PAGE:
By Deborah Huth Price
About 15 years ago, I looked out my backyard window and saw an interesting bird perched on the jungle gym. It just sat there, resting. Curious, I stepped outside with my camera and approached it. It didn’t move and didn’t appear concerned. I walked closer and snapped a photo. The bird stayed about 20 minutes and finally took off.
After a little investigation, I discovered the bird was a nighthawk, and was probably taking a rest during its migration. I was fascinated.
Although I enjoy watching birds, I would not consider myself a “birder.” Just identifying major species has been a big step for me. Even so, my knowledge about wildlife in the sky has increased through the years. This year, I decided to find out about the annual Great Backyard Bird Count, sponsored by the Cornell Lab or Ornithology and the Audubon Society.
Connie Kogler, known for spotting the rare streak-backed oriole in her Loveland backyard, is the Education Coordinator for Wild Birds Unlimited in Fort Collins. She took a group of us through the GBBC process, explaining that you could count birds anywhere, for at least 15 minutes. Considering my somewhat limited bird identification skills, I decided it was a good idea to count birds at my feeders where I could get close enough to notice markings and features. Trying to identify a bird flying overhead was a little too stressful to imagine.
While not a scientific survey, GBBC offers the chance to track populations, numbers, and migration patterns. This year’s Feb. 13-16 count has already yielded more than 600 species observed across the United States and Canada, and over 10 million individual birds. Lists are being submitted through March 1. For complete information, go to http://www.birdsource.org/gbbc.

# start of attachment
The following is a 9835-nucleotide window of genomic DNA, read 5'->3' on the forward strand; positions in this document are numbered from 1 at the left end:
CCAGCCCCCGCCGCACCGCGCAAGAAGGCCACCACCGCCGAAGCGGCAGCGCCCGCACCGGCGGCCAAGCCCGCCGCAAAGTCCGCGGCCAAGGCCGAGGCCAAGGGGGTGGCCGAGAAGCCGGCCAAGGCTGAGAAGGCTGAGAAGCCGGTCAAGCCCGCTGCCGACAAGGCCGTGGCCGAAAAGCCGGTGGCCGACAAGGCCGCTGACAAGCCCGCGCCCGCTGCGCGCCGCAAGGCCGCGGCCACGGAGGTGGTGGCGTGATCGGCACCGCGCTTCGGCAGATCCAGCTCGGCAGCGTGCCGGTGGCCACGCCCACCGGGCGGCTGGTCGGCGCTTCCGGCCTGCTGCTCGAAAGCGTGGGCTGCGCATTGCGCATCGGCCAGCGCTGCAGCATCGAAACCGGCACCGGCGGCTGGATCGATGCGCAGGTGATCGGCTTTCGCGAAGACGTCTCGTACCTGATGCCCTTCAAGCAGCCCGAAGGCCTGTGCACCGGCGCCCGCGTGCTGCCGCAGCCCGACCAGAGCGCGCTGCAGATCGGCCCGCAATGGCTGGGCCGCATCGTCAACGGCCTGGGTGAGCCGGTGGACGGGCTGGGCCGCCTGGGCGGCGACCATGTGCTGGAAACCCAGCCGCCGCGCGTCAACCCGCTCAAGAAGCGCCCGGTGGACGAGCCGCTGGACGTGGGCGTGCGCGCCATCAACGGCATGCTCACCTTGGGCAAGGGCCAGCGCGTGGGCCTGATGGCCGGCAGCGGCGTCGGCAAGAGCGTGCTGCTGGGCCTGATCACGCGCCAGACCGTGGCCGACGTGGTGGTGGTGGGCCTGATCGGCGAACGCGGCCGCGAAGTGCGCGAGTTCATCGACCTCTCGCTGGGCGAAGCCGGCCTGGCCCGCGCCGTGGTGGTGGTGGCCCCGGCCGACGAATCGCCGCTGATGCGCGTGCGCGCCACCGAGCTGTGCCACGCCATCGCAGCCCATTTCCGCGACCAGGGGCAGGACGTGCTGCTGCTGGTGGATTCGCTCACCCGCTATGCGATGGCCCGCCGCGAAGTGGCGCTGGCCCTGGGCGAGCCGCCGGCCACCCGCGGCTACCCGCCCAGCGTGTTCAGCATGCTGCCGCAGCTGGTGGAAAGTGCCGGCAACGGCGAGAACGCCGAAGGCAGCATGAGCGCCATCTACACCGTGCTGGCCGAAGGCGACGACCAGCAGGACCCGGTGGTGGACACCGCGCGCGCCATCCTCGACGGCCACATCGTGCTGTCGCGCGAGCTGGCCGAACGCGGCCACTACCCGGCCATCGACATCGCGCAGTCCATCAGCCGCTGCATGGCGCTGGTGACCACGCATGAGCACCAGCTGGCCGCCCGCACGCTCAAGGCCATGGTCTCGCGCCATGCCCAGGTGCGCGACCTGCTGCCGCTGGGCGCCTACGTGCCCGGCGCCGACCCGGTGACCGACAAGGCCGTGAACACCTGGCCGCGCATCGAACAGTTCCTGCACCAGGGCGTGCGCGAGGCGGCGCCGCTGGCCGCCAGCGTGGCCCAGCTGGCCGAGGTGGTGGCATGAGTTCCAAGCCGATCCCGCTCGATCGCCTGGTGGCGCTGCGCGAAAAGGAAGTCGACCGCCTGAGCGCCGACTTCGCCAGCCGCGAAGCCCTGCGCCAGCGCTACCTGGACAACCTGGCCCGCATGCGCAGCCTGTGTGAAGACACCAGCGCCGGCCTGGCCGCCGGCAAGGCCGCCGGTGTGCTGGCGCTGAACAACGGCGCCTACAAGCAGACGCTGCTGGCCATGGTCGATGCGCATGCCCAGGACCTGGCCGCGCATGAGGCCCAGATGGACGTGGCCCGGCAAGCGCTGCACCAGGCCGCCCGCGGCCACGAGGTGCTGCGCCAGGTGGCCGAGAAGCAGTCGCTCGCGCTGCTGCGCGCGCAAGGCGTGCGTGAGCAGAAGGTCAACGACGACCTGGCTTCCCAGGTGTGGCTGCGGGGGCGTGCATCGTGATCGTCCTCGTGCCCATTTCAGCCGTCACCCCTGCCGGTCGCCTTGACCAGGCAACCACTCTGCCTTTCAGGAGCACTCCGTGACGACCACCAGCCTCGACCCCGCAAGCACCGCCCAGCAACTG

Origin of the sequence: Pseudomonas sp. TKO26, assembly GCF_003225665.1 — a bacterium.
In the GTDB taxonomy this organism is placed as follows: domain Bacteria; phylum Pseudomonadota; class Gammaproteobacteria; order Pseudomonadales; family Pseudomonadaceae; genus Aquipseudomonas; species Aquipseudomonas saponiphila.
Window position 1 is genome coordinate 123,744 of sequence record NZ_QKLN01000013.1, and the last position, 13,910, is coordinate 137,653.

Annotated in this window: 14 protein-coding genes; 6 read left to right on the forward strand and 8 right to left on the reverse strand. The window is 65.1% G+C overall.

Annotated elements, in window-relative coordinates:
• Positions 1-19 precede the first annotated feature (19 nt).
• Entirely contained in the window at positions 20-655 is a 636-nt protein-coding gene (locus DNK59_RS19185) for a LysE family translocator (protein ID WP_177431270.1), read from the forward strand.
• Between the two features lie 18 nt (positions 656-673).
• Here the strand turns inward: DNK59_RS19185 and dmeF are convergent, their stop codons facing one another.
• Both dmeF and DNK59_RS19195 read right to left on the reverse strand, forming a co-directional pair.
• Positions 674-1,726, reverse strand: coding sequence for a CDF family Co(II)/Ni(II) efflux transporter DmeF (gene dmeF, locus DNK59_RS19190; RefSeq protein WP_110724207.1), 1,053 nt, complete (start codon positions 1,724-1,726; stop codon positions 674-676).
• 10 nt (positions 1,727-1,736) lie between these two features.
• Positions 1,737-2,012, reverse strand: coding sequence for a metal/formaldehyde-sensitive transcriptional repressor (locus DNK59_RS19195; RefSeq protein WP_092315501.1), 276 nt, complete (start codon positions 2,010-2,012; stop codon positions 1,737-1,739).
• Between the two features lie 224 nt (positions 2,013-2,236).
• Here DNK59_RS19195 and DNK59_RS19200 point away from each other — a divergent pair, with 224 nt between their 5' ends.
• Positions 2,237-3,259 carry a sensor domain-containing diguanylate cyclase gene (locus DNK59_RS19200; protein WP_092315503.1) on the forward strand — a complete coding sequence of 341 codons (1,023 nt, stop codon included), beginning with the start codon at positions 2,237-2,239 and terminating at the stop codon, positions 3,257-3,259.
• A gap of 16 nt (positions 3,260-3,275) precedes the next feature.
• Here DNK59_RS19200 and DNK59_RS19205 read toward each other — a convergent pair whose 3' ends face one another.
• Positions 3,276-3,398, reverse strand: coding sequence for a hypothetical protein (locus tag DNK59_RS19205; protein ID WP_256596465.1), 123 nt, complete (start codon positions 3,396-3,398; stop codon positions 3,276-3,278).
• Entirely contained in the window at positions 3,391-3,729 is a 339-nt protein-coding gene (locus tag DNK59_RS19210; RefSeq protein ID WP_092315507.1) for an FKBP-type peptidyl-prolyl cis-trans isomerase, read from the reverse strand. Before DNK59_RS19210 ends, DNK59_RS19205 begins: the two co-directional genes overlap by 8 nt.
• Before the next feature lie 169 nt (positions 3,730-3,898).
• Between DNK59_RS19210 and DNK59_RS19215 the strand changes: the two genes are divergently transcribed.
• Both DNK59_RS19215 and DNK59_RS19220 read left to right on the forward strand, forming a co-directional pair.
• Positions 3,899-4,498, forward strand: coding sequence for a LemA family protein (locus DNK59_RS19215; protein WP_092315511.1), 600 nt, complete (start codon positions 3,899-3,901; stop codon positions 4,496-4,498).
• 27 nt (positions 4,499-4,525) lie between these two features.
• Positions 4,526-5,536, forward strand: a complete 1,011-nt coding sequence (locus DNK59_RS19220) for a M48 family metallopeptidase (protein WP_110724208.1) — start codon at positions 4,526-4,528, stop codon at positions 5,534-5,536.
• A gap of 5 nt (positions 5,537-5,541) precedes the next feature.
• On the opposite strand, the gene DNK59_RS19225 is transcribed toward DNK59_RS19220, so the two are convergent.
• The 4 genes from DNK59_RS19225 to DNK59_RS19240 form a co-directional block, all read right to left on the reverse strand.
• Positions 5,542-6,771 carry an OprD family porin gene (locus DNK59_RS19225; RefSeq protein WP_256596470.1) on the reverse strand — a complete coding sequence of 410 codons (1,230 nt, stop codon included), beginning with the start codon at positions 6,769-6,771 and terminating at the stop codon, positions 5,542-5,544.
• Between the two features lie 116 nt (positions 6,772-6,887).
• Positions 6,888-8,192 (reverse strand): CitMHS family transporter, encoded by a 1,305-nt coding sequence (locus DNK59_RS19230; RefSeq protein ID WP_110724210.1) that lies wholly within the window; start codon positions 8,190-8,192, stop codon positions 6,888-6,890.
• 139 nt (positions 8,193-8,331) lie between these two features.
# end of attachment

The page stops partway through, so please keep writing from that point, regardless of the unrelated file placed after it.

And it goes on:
The annual observation has brought to light a number of changes in populations. For instance, the Eurasian collared dove, similar to the mourning dove but sporting a black “collar” marking on its neck, first appeared in Florida in the 1980s, noted Kogler. Now the species is seen in 39 states and provinces across North America, including Colorado.
West Nile Virus has affected populations as well. “The American Crow was the fourth or fifth reported bird,” noted Kogler. “Since 2003, it has moved to ninth or 10th.”
The count also keeps track of the 10 most observed birds each year. Kogler shared the Colorado Top 10, from the number one most seen bird species, the Canada goose, to the 10th place cedar waxwing. In between, from second to ninth are the mallard, house finch, American robin, American goldfinch, dark-eyed junco, house sparrow, northern flicker and red-winged blackbird.
My bird feeders were full, and I watched patiently for my subjects to appear. They did, and they came in droves. How many finches was that? Was that a sparrow? Ah, a Eurasian collared dove — I know that one! So, I didn’t submit my numbers. I was too unsure. But I did appreciate all the money I’d invested in bird field guides, and I’m paying a little more attention to my feathered friends.
Deborah Huth Price is Education Coordinator at Bobcat Ridge Natural Area near Masonville, and also does education programming at Discovery Science Center in Fort Collins.